Unit sales of discrete graphics cards for desktop computers hit an all-time low in 2022, according to data released by Jon Peddie Research this week. While shipments of add-in-boards (AIBs) rebounded in the fourth quarter, driven by the introduction of AMD's Radeon RX 7900-series as well as Nvidia's GeForce RTX 4080 and GeForce RTX 4090 products — which are the best graphics cards available today — the whole year was exceptionally weak for graphics cards.
7.3 Million Graphics Cards Sold in Q4
The industry shipped 7.3 million standalone graphics cards for desktop PCs in Q4 2022, up modestly from around 6.81 million in Q3 2022, but down 27.4% from 13.19 million in Q4 2021, based on JPR data. The analysts attribute the increase of AIB unit sales to attractive prices of previous-generation graphics cards, as well as the rollout of new ones.
"The fourth quarter of 2022 was peculiar in terms of AIB shipments, as some last-gen product inventory levels were being run down while new ones were introduced, combined with excess inventory and overhang in the channel," said Dr. Jon Peddie, president of JPR. "Some products like Nvidia’s RTX 4090 did exceptionally well despite its high price, so almost everything we thought we knew about economics and market behavior seemed to be turned on its head in Q4.”
Nvidia maintained its lead with 13 million desktop GPUs and an 84% market share. Also, analysts from JPR mention exceptionally impressive sales of Nvidia's GeForce RTX 4090 product that carries a $1,599 price tag. AMD's market share in Q4 2022 increased modestly to 11% from 10% in the previous quarter, but declined sharply from Q4 2021 as the company only shipped around 0.8 million discrete desktop graphics cards, one of the worst quarterly results ever. Intel controlled about 5% of the market, according to Jon Peddie Research.
"We saw a modest return to growth in Q4 2022 due to the stabilization of AIB prices and the successful rollout of next-generation GPUs from AMD and Nvidia," said C. Robert Dow, an analyst at JPR "The high-end RTX 4090, priced at $1,599 at launch, was particularly successful, with retailers unable to keep the part in stock. The success of these high-end AIBs reflects that first adopters are becoming acclimated to higher prices."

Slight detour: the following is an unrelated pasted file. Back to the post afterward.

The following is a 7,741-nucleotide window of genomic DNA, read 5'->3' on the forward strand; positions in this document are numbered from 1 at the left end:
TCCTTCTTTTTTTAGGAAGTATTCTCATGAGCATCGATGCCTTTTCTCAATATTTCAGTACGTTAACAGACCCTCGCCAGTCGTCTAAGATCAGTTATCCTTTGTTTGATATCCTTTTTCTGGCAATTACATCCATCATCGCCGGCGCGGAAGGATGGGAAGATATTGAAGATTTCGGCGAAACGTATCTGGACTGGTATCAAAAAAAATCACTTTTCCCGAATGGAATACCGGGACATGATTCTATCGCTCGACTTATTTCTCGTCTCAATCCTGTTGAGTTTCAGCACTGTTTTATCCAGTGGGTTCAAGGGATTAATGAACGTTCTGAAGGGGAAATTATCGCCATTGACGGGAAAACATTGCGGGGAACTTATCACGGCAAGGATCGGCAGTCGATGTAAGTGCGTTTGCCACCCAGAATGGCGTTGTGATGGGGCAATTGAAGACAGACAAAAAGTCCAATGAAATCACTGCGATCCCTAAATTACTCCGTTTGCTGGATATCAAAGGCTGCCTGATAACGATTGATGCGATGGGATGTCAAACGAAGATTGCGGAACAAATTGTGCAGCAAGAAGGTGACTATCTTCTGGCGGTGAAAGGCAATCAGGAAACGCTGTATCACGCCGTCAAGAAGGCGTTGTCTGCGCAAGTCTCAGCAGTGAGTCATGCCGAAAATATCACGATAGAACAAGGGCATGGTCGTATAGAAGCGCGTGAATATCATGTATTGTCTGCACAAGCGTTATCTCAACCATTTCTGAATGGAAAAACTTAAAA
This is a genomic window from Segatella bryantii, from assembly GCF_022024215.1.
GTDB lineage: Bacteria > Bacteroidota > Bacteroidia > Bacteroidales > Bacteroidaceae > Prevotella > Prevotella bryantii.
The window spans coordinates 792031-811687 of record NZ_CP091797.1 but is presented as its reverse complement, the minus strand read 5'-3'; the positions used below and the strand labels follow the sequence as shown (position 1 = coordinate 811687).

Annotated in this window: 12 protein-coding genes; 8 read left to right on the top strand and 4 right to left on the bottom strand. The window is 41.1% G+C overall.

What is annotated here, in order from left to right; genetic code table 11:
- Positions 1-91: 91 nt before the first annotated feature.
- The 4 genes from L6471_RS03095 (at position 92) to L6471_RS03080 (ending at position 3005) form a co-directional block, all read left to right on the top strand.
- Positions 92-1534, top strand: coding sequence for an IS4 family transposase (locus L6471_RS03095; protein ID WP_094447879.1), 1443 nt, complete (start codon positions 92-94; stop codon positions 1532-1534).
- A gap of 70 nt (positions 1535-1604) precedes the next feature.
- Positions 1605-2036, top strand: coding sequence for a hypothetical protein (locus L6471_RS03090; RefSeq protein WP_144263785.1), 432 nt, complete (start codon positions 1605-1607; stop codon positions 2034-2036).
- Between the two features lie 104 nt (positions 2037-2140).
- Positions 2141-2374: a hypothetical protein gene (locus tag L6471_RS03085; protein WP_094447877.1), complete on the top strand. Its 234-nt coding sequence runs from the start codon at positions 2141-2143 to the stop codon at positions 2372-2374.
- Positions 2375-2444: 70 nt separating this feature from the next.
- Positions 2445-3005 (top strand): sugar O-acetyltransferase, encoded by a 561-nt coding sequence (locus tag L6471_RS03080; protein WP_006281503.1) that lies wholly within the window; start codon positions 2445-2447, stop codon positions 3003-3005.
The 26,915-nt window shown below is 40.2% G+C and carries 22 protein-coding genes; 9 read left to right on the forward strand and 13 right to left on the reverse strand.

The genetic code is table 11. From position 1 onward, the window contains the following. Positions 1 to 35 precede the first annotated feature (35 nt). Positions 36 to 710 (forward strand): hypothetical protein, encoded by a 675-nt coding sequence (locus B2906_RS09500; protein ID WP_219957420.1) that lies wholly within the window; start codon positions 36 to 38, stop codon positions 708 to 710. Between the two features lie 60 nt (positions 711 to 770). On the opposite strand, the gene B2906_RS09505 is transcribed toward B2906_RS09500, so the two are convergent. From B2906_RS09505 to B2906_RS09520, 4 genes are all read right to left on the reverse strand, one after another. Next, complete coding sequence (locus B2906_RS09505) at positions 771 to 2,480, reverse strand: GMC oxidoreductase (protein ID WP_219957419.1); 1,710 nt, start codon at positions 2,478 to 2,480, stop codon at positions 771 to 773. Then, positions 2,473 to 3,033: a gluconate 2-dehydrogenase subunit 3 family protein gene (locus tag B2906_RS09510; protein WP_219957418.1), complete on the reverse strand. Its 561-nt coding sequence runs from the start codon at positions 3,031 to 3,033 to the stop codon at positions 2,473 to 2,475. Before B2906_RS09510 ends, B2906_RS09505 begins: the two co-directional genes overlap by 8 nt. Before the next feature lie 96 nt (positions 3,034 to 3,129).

Lowest Unit Sales of Desktop Graphics Cards in History
For the whole year 2022, AMD, Intel, and Nvidia sold around 37.86 million graphics processors for desktop AIBs, down sharply from approximately 49.15 million units in 2021, according to Jon Peddie Research. In fact, 37.86 million units is an all-time low for discrete graphics desktop graphics boards. To add some context, sales of standalone graphics cards for desktop PCs peaked at 116 million units in 1998, based on JPR data.
With 30.34 million desktop discrete graphics processors sold in 2022, Nvidia maintained rather strong unit shipments and grabbed market share away from AMD. In fact, the company's desktop GPU unit sales in 2022 exceeded its shipments in pre-pandemic 2019, but 2022 was not a particularly good year from unit shipments point of view.
By contrast, sales of AMD's Radeon add-in-boards dropped to 6.76 million units, their lowest point ever. In 2019 – 2021, the company shipped around 10 million standalone GPUs for desktop graphics cards per year, but 2022 appeared to be particularly bad for AMD's AIB unit shipments. It is hard to mention one particular reason for such performance of AMD's graphics unit, but it is likely that the company's focus on other products was among the factors.
Sharp Decline of Revenues
Unit sales of standalone graphics boards for desktop PCs clearly nosedived in 2022, so the whole market dropped $24.14 billion in the last four quarters, according to JPR. The number suggests that an average selling price (ASP) of a graphics card was $637. By contrast, the desktop AIB market was worth $51.8 billion in 2021 and a graphics board ASP was at $1,056. Still, JPR expects the AIB market to grow by 7% over the next three years.